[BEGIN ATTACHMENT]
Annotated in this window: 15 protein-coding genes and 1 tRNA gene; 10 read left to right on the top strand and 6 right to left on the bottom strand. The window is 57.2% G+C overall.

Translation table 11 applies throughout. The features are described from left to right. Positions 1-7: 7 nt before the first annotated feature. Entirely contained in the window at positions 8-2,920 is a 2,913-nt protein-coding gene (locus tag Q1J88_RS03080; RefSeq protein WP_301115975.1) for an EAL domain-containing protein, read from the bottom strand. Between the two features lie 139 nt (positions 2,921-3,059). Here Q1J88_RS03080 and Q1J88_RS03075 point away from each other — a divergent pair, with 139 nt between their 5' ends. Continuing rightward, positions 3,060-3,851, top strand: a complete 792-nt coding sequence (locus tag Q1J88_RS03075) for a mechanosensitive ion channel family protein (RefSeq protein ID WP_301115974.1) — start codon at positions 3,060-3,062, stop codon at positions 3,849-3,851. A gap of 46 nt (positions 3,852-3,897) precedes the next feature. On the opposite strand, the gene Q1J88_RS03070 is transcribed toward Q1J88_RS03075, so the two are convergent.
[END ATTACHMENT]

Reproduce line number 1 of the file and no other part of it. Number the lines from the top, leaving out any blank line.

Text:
Annotated in this window: 15 protein-coding genes and 1 tRNA gene; 10 read left to right on the top strand and 6 right to left on the bottom strand. The window is 57.2% G+C overall.